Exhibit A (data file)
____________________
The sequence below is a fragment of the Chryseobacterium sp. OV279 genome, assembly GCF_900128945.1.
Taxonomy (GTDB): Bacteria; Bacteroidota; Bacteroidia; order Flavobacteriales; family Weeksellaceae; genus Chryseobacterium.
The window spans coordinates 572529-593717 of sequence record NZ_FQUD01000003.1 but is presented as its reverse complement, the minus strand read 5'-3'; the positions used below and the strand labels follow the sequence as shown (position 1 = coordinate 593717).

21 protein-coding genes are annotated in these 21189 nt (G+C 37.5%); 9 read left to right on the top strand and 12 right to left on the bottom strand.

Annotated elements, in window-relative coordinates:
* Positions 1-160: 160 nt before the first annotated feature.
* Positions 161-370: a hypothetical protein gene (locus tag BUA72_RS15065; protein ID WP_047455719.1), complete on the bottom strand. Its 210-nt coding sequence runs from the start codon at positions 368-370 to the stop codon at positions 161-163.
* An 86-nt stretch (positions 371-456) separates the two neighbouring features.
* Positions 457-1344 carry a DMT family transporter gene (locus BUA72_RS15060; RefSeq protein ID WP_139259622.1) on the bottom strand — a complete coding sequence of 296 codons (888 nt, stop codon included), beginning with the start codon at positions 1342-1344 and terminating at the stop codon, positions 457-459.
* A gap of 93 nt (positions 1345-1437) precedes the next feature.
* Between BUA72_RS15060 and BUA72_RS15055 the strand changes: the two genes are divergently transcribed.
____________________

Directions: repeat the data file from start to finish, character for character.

The sequence below is a fragment of the Chryseobacterium sp. OV279 genome, assembly GCF_900128945.1.
Taxonomy (GTDB): Bacteria; Bacteroidota; Bacteroidia; order Flavobacteriales; family Weeksellaceae; genus Chryseobacterium.
The window spans coordinates 572529-593717 of sequence record NZ_FQUD01000003.1 but is presented as its reverse complement, the minus strand read 5'-3'; the positions used below and the strand labels follow the sequence as shown (position 1 = coordinate 593717).

21 protein-coding genes are annotated in these 21189 nt (G+C 37.5%); 9 read left to right on the top strand and 12 right to left on the bottom strand.

Annotated elements, in window-relative coordinates:
* Positions 1-160: 160 nt before the first annotated feature.
* Positions 161-370: a hypothetical protein gene (locus tag BUA72_RS15065; protein ID WP_047455719.1), complete on the bottom strand. Its 210-nt coding sequence runs from the start codon at positions 368-370 to the stop codon at positions 161-163.
* An 86-nt stretch (positions 371-456) separates the two neighbouring features.
* Positions 457-1344 carry a DMT family transporter gene (locus BUA72_RS15060; RefSeq protein ID WP_139259622.1) on the bottom strand — a complete coding sequence of 296 codons (888 nt, stop codon included), beginning with the start codon at positions 1342-1344 and terminating at the stop codon, positions 457-459.
* A gap of 93 nt (positions 1345-1437) precedes the next feature.
* Between BUA72_RS15060 and BUA72_RS15055 the strand changes: the two genes are divergently transcribed.